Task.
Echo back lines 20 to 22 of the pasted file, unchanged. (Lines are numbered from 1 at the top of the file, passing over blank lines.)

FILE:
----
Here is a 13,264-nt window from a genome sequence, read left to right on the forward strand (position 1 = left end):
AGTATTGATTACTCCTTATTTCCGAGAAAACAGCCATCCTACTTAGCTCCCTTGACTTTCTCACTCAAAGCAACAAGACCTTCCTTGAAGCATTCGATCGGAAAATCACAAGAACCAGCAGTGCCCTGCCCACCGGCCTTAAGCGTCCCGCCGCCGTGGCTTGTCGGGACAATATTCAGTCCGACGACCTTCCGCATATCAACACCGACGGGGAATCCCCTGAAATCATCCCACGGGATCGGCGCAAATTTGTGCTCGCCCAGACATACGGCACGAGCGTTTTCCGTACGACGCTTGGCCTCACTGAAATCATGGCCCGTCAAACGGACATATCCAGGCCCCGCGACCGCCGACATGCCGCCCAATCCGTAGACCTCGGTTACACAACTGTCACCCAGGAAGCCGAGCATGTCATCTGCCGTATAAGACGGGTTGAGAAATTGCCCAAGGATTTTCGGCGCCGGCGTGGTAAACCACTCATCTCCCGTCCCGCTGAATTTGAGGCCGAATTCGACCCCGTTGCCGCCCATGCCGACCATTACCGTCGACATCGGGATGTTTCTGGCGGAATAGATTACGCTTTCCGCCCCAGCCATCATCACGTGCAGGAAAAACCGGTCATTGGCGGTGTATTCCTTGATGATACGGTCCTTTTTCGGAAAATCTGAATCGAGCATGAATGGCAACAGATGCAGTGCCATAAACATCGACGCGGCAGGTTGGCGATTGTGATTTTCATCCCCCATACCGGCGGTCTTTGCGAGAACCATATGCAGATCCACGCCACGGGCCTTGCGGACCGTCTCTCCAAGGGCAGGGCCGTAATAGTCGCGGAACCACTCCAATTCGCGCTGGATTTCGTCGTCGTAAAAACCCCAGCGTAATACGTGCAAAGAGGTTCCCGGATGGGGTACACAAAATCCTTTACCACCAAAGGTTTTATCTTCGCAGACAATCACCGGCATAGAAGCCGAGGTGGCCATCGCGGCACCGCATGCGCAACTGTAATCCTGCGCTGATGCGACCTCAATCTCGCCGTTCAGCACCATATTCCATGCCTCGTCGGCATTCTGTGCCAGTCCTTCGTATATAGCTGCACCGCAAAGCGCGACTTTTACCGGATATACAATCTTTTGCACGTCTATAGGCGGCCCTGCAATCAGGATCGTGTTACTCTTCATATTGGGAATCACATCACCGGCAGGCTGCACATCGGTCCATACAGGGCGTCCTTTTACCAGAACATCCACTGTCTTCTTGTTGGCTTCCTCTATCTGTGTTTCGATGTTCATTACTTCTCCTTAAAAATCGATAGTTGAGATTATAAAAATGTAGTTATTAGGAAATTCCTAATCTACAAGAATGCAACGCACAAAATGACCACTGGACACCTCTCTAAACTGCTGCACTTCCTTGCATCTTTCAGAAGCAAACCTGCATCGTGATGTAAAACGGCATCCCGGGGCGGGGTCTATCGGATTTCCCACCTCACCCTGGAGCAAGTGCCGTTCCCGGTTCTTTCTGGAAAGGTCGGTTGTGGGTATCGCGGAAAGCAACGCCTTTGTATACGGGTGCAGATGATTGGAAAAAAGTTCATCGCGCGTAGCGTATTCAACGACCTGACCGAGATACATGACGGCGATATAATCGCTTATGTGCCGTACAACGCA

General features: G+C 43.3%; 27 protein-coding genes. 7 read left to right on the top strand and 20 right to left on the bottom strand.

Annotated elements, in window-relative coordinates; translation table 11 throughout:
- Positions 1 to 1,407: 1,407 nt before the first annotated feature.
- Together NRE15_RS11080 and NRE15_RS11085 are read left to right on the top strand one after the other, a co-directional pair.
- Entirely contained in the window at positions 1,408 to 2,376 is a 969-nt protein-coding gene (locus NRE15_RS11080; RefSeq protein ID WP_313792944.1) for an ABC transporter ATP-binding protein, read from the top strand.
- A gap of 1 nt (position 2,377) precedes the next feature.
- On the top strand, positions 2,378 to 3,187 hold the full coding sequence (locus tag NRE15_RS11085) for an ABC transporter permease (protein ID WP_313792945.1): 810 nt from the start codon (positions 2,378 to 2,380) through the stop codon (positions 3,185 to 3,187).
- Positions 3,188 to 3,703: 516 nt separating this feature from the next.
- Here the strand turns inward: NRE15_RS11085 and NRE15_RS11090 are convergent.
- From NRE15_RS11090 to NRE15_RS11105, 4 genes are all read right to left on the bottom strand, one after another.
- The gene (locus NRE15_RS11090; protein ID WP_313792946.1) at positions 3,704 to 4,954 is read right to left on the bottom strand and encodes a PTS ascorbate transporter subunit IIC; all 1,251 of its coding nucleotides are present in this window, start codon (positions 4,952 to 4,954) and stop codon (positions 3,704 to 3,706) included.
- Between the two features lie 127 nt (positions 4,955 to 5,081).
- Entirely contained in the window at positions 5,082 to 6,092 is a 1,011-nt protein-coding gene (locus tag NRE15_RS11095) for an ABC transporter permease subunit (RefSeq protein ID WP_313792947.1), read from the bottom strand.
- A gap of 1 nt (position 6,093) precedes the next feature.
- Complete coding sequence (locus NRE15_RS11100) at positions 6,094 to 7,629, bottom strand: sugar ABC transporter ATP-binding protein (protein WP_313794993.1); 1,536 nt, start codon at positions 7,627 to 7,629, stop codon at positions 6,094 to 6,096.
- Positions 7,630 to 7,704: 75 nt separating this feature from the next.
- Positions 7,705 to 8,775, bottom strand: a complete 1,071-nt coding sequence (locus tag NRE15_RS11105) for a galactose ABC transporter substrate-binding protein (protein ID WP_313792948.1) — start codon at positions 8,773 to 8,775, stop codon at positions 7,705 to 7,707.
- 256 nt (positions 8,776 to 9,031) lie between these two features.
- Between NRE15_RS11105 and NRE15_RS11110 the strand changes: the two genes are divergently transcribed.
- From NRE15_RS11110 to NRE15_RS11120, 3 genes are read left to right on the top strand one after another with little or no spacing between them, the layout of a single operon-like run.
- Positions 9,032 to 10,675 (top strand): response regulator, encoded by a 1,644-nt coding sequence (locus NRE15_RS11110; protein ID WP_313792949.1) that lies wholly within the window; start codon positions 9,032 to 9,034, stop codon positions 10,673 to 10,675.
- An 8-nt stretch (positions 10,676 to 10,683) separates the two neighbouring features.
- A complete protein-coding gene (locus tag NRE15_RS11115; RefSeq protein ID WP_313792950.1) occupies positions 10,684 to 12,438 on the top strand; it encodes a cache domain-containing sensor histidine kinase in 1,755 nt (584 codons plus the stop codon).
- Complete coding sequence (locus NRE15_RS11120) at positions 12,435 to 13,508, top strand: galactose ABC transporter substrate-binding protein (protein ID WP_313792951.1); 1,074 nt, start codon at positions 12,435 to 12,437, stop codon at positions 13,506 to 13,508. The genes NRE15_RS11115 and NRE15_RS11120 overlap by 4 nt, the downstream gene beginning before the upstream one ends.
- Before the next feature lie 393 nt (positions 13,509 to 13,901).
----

- 256 nt (positions 8,776 to 9,031) lie between these two features.
- Between NRE15_RS11105 and NRE15_RS11110 the strand changes: the two genes are divergently transcribed.
- From NRE15_RS11110 to NRE15_RS11120, 3 genes are read left to right on the top strand one after another with little or no spacing between them, the layout of a single operon-like run.